Are you a follower of Jesus? Don t answer too quickly. In fact, you may want to read this book before you answer at all. Consider it a Define the Relationship conversation to determine exactly where you stand. You may indeed be a passionate, fully devoted follower of Jesus.Read more...
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Are you a follower of Jesus? Don t answer too quickly. In fact, you may want to read this book before you answer at all. Consider it a Define the Relationship conversation to determine exactly where you stand. You may indeed be a passionate, fully devoted follower of Jesus. Or, you may be just a fan who admires Jesus but isn t ready to let him cramp your style. Then again, maybe you re not into Jesus, period. In any case, don t take the question Are you a follower of Jesus? lightly. Some people don t know what they ve said yes to and other people don t realize what they ve said no to, says Pastor Kyle Idleman. But Jesus is ready to clearly define the relationship he wants with his followers. Not a Fan calls you to consider the demands and rewards of being a true disciple. With frankness sprinkled with humor, Idleman invites you to live the way Jesus lived, love the way he loved, pray the way he prayed, and never give up living for the One who gave his all for you."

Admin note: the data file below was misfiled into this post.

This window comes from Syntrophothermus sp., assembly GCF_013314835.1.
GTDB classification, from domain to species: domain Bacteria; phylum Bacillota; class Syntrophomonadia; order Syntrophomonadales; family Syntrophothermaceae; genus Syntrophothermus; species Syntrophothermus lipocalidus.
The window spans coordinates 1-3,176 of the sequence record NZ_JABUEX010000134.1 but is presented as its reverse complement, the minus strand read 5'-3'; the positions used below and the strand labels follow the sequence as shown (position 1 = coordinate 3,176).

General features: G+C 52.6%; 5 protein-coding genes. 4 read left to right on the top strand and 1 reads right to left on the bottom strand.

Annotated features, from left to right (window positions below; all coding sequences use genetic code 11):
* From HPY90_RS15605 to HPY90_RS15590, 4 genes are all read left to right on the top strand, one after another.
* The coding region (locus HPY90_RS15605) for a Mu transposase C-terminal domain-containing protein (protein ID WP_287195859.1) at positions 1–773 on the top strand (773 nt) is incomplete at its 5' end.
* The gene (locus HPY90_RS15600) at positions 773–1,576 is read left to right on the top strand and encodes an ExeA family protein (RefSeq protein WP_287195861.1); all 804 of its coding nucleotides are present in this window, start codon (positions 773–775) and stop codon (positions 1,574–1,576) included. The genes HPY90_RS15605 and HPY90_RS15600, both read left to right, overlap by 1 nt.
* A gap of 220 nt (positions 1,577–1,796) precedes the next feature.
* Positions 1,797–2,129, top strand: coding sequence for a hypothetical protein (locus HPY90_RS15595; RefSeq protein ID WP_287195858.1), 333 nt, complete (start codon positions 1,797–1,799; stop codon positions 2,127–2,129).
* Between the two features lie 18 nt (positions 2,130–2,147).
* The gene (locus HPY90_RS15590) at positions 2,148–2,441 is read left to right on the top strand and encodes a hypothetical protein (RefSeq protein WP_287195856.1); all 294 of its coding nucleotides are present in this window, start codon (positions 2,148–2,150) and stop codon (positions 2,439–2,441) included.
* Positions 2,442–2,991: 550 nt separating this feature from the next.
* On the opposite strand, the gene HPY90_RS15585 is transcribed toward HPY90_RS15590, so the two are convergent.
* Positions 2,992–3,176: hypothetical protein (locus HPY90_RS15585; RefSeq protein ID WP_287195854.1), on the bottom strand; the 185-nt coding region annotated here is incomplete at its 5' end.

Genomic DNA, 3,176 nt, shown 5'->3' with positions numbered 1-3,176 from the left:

Publishers Weekly® Reviews
- Reviewed in: Publishers Weekly, page .
- Review Date: 2011-07-04
- Reviewer: Staff
"When it comes to Jesus, I am not a fan." That is the attention-snagging message megachurch pastor Idle-man hopes readers are repeating by the end of this book. Addressing all Christians—including himself, Idleman writes that "the biggest threat to the church today is fans" who admire Jesus but aren't fully committed to being followers. Using Biblical examples and 11 startlingly honest testimonials from pre-sent-day followers, the author shows that being a Christian requires sacrifice and an all-consuming com-mitment to Jesus. Though his message is a direct challenge to the reader, Idleman offers humor and con-versation instead of guilt and condemnation. He takes old themes (e.g., take up your cross, suffer for a greater purpose) and repackages them with natural wit and 21st century relevance. The meat of this suc-cinct message could be lost if the titular catchphrase becomes yet another T-shirt slogan. But if readers latch onto the deeper meaning, they could find themselves reevaluating everything from their careers to their relationships. A refreshing read to recharge apathetic churchgoers. (June)